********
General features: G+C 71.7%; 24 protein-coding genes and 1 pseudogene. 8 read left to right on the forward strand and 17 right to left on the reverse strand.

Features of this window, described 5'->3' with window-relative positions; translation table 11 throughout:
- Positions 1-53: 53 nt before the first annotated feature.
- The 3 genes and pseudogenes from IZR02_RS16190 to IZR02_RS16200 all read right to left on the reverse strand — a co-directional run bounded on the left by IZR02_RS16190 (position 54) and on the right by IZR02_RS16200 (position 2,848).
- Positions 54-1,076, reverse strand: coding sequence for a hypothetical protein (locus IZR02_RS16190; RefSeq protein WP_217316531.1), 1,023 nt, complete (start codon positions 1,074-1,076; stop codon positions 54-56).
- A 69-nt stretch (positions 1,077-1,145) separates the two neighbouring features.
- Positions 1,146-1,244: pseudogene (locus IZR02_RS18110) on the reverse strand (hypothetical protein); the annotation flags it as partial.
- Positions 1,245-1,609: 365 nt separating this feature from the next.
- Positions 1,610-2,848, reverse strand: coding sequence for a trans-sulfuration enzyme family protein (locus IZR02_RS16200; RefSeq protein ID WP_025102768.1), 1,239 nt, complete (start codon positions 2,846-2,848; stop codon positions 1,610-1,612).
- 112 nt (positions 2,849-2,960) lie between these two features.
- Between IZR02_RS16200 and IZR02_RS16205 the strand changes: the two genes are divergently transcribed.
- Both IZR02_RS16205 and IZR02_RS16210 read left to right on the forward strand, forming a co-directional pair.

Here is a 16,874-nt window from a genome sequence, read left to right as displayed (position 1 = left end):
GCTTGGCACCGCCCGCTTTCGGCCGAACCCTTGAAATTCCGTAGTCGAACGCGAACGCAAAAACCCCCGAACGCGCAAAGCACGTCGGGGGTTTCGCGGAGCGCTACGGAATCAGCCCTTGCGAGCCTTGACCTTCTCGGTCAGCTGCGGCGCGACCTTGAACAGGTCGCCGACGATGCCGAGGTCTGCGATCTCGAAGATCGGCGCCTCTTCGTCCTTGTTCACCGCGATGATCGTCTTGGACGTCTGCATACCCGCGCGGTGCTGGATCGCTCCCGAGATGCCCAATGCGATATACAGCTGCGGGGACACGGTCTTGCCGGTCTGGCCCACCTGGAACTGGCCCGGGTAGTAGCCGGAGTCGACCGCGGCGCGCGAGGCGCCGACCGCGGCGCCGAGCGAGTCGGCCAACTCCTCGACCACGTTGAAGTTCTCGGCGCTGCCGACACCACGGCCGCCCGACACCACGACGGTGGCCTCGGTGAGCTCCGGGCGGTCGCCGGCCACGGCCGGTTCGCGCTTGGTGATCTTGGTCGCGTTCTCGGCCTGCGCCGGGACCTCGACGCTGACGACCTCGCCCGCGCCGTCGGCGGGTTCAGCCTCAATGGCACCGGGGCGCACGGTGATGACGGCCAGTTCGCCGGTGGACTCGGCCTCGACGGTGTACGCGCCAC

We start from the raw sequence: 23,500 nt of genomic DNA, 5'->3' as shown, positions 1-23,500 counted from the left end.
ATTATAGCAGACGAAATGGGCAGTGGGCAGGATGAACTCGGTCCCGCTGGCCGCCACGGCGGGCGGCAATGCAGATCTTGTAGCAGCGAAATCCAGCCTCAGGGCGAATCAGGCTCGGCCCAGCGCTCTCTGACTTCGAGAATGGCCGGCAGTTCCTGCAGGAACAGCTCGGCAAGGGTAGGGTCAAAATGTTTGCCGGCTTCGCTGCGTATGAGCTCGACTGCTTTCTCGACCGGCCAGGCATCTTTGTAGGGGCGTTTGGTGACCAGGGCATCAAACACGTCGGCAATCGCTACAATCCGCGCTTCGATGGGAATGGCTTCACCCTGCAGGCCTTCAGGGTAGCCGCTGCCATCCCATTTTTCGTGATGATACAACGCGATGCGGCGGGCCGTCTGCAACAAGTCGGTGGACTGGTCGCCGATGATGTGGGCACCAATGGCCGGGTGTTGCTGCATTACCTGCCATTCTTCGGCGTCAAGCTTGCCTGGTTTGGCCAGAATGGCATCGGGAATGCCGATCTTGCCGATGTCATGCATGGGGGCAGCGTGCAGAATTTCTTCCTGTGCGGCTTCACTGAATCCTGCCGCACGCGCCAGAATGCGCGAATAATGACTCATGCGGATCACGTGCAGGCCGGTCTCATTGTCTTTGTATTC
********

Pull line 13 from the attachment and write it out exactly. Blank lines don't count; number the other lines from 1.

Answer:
Here is a 16,874-nt window from a genome sequence, read left to right as displayed (position 1 = left end):